Confusion about package tax; Ecuador makes Bank of the South deposit

Jul 24, 2014 | 0 comments

After announcing that it would begin charging a $42 tax on small packages shipped from overseas, the government is sending mixed messages about exemptions of the tax.

The tax would affect shipments of less than four kilos, part of the country’s 4×4 package plan (four kilos with a value of less than $400) for Ecuadorian consumers.

The government ordered the new tax two weeks, apparently due to pressure from Ecuadorian aparell manufacturers and store owners who claim that overseas shipments of clothing were affecting their bottom line. The manufacturers say that 70% of overseas shipments are clothing.

Since the first announcement of the tax, several exemptions have been suggested but, as of early Wednesday, there was little clarity about which would apply in the final analysis. The only exemption that appears certain is for books and medicine.

One Ministry of Industry official said on Monday that packages received through the national postal system, Correos del Ecuador, would be exempt from the tax. On Tuesday, another official said that the exemption would not apply packages delivered to the postal system’s international package delivery service, Club Correos.

There is more confusion about special exemptions that would be granted to Ecuadorians who have returned from living overseas.

In a Wednesday night television interview, Ecuador’s Minister of Industry, Ramiro Gonzalez, said the confusion would be cleared up by early next week.


Ecuador makes first Bank of the South deposit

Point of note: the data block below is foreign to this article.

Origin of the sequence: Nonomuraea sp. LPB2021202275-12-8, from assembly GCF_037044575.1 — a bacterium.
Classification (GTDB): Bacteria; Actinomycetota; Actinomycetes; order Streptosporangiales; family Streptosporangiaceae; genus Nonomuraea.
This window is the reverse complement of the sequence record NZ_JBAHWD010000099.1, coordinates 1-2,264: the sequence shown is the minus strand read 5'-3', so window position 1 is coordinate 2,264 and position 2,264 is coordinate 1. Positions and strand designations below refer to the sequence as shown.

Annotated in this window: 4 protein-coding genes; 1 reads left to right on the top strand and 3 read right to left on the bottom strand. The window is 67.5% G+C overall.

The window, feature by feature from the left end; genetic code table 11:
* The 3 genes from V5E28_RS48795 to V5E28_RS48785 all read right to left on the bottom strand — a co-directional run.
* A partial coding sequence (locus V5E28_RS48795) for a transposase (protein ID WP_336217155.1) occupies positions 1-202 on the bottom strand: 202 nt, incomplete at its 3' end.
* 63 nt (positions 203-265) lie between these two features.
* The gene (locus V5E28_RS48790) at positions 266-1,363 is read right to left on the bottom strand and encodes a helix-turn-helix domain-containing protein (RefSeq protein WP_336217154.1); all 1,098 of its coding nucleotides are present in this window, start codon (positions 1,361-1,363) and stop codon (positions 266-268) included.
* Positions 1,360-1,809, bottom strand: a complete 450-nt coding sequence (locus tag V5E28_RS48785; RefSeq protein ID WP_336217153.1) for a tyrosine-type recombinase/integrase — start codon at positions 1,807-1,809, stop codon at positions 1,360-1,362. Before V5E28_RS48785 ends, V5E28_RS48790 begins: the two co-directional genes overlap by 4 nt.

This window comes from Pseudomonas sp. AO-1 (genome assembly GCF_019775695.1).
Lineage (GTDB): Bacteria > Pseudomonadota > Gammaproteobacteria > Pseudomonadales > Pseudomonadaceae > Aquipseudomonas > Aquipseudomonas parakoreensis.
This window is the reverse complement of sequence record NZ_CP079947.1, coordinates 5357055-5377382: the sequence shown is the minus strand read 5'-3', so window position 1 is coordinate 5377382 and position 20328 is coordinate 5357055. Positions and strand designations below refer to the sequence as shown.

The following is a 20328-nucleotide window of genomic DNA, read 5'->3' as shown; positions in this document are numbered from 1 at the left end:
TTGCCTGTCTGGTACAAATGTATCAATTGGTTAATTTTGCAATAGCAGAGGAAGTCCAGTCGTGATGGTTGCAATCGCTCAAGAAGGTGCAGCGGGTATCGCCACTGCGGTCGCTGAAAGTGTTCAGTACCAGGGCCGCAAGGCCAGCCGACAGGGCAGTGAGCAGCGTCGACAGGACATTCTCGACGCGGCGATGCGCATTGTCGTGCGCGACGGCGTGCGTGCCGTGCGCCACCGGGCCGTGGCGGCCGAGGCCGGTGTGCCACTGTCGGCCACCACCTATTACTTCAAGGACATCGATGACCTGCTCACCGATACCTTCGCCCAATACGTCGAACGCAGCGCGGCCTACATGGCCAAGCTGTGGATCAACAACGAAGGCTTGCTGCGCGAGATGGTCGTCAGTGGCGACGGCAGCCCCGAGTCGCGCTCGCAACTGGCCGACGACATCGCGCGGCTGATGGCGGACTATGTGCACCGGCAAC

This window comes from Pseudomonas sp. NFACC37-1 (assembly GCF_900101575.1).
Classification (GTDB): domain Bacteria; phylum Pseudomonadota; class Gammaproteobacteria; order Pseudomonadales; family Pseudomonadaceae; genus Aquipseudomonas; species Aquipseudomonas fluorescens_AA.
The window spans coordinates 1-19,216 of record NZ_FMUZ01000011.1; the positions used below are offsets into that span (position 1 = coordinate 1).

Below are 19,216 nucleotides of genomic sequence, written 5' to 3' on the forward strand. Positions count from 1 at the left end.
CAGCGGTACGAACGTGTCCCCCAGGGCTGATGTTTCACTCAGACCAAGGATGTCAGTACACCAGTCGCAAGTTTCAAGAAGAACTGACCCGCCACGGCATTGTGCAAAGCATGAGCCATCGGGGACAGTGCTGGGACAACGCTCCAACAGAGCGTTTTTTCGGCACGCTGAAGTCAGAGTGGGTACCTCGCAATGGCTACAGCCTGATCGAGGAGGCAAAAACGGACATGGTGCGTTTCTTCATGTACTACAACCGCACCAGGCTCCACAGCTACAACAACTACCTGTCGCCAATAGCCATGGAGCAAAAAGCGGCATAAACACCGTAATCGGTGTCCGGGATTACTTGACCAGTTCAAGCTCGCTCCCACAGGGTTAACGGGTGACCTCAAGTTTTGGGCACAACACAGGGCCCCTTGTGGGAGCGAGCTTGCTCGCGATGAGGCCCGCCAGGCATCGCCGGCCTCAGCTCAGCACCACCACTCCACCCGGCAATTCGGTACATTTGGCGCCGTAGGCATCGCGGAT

Ecuador has made the first deposit, for $8 million, at the new South American Bank of the South.

Ecuadorian Foreign Minister Ricardo Patino said on Wednesday that he expects the Bank to become an indispensable tool for development in the region. “I see it as a transformative institution that will provide financial independence to Latin American countries,” he said.

Patino and other South American leaders see the Bank of the South as an alternative to traditional global lenders such as the World Bank and the International Monetary Fund (IMF).

Founding countries of the bank includes Argentina, Brazil, Bolivia, Ecuador, Paraguay, Uruguay and Venezuela. The bank will be headquartered in Caracas and have offices in Bolivia and Argentina. Other countries that have thrown their support behind the new bank since its founding include Peru, Colombia, Chile, Guyana and Suriname.

The finance chiefs of member countries meet Friday in Argentina to elect the bank’s president and board of directors, said Patino.


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